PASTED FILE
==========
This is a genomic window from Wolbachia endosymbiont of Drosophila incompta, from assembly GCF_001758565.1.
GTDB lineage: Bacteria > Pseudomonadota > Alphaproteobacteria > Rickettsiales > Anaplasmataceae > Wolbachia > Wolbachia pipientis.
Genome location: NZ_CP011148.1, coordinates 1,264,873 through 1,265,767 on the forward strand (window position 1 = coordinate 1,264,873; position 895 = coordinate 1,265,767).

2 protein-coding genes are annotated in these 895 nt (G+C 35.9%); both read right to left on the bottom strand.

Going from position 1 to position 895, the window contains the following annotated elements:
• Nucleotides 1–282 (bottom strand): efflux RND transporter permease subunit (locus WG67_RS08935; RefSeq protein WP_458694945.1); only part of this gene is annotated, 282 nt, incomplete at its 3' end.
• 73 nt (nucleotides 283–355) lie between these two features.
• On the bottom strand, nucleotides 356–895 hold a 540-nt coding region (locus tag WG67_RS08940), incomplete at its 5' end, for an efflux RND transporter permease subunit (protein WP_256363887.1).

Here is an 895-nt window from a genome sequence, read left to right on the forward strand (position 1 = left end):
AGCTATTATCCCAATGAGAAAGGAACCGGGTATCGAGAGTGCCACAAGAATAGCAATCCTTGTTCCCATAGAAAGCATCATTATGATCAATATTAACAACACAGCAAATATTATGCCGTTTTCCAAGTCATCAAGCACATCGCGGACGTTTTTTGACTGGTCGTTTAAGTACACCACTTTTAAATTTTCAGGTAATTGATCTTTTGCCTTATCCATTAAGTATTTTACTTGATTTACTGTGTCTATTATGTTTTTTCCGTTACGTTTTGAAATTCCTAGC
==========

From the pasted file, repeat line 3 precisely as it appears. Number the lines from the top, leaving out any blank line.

Genome location: NZ_CP011148.1, coordinates 1,264,873 through 1,265,767 on the forward strand (window position 1 = coordinate 1,264,873; position 895 = coordinate 1,265,767).